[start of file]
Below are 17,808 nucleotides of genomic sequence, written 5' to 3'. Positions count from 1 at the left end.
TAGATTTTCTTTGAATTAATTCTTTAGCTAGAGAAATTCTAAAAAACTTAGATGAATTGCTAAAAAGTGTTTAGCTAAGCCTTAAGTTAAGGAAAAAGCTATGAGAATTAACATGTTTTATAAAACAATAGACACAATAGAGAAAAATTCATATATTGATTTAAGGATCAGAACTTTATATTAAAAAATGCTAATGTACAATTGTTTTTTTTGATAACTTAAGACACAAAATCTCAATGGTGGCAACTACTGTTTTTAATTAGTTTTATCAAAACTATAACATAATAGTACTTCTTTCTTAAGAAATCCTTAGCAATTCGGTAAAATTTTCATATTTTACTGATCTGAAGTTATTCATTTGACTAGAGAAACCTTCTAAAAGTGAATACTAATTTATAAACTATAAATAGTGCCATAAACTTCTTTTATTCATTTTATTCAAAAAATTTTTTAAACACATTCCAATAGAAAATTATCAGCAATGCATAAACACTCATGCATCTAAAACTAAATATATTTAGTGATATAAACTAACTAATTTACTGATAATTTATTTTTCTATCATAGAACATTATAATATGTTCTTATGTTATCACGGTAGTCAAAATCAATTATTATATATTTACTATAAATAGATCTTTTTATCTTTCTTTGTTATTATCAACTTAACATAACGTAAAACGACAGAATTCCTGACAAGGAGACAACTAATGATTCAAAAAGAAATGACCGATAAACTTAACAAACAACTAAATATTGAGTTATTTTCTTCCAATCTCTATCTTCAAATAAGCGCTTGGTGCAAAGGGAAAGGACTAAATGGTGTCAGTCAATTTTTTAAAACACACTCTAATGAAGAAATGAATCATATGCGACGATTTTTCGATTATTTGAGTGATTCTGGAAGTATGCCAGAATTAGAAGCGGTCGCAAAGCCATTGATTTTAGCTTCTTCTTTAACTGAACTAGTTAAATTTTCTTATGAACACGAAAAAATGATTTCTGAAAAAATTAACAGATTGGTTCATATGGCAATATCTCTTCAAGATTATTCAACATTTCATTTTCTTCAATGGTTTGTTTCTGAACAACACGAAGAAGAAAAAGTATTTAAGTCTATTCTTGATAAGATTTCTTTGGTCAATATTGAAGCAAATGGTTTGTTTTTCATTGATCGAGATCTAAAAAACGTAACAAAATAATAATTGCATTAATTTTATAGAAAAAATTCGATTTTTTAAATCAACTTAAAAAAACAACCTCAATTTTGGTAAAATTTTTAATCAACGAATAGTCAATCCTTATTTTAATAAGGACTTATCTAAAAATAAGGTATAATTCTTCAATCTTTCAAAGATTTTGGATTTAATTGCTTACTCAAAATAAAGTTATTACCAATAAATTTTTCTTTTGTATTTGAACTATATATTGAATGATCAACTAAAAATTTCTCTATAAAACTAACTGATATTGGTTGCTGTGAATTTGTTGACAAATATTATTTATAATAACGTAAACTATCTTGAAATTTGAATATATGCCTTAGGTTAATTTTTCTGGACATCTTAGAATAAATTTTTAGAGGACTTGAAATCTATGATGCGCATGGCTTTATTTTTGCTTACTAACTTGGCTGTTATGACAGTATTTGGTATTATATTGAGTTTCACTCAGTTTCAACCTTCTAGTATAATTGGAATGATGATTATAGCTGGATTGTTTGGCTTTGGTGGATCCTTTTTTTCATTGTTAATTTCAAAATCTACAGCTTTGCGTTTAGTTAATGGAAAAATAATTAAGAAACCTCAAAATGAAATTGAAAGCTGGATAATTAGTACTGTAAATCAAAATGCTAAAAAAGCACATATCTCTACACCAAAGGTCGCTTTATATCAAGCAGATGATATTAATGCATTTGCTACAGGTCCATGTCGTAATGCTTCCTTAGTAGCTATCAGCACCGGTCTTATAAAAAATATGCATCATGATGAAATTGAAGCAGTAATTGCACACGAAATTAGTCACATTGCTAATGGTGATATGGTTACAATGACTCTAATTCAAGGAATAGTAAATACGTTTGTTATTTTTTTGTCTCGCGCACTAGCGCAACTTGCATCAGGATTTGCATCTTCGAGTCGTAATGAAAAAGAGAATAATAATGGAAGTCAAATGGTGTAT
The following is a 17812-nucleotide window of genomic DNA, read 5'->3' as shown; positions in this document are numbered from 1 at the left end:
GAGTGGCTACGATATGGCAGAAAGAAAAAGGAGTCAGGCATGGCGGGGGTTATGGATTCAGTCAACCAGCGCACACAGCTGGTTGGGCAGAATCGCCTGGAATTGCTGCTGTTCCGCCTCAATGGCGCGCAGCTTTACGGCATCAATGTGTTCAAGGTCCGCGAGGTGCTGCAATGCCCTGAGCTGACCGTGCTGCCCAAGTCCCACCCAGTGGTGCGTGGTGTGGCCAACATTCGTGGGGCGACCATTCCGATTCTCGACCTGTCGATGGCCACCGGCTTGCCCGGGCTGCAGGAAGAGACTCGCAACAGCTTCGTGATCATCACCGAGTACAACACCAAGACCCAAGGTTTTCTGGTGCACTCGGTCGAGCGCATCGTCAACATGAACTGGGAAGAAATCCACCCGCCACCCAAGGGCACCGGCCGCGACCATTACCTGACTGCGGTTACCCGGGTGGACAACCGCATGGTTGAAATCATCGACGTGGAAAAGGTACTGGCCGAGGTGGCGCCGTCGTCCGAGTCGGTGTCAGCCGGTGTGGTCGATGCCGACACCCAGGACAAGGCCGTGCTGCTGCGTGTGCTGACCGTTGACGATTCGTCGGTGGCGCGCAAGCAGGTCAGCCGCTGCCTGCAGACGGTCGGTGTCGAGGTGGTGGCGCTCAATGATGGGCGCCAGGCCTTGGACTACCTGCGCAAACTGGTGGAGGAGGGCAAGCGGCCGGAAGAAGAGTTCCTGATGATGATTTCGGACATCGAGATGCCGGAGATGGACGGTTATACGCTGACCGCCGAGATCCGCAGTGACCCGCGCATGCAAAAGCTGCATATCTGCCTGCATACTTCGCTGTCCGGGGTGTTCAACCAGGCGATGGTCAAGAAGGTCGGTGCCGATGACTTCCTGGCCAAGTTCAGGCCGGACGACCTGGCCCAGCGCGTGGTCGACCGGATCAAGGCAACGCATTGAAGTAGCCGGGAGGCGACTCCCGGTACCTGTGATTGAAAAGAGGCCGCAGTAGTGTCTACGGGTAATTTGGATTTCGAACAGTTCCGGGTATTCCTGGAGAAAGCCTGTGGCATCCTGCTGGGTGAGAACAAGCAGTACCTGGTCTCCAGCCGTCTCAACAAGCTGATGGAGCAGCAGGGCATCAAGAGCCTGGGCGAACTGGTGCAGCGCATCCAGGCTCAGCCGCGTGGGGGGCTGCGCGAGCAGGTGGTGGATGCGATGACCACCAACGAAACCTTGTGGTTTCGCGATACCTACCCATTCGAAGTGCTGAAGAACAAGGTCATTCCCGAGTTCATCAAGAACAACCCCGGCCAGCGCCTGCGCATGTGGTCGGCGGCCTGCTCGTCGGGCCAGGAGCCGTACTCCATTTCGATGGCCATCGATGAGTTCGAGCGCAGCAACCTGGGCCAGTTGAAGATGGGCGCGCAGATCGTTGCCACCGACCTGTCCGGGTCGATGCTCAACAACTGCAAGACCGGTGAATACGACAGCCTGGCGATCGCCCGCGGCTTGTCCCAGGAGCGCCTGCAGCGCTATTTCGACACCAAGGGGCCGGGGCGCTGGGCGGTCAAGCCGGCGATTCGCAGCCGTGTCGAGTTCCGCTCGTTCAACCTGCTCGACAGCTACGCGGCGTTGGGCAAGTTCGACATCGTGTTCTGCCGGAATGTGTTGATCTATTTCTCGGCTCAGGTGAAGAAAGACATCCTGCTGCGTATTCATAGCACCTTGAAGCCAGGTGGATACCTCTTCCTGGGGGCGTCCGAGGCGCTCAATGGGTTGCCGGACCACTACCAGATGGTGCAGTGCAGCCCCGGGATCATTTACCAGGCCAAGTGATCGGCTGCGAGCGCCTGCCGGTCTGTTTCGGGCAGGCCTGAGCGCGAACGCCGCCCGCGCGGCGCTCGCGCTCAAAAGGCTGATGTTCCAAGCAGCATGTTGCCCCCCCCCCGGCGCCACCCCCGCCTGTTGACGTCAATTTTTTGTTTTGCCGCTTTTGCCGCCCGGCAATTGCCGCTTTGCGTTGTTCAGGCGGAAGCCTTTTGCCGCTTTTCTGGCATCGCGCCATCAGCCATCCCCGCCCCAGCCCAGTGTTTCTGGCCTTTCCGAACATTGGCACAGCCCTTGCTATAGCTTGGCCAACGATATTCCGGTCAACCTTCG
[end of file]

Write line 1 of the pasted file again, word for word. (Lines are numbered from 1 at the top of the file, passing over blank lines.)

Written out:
Below are 17,808 nucleotides of genomic sequence, written 5' to 3'. Positions count from 1 at the left end.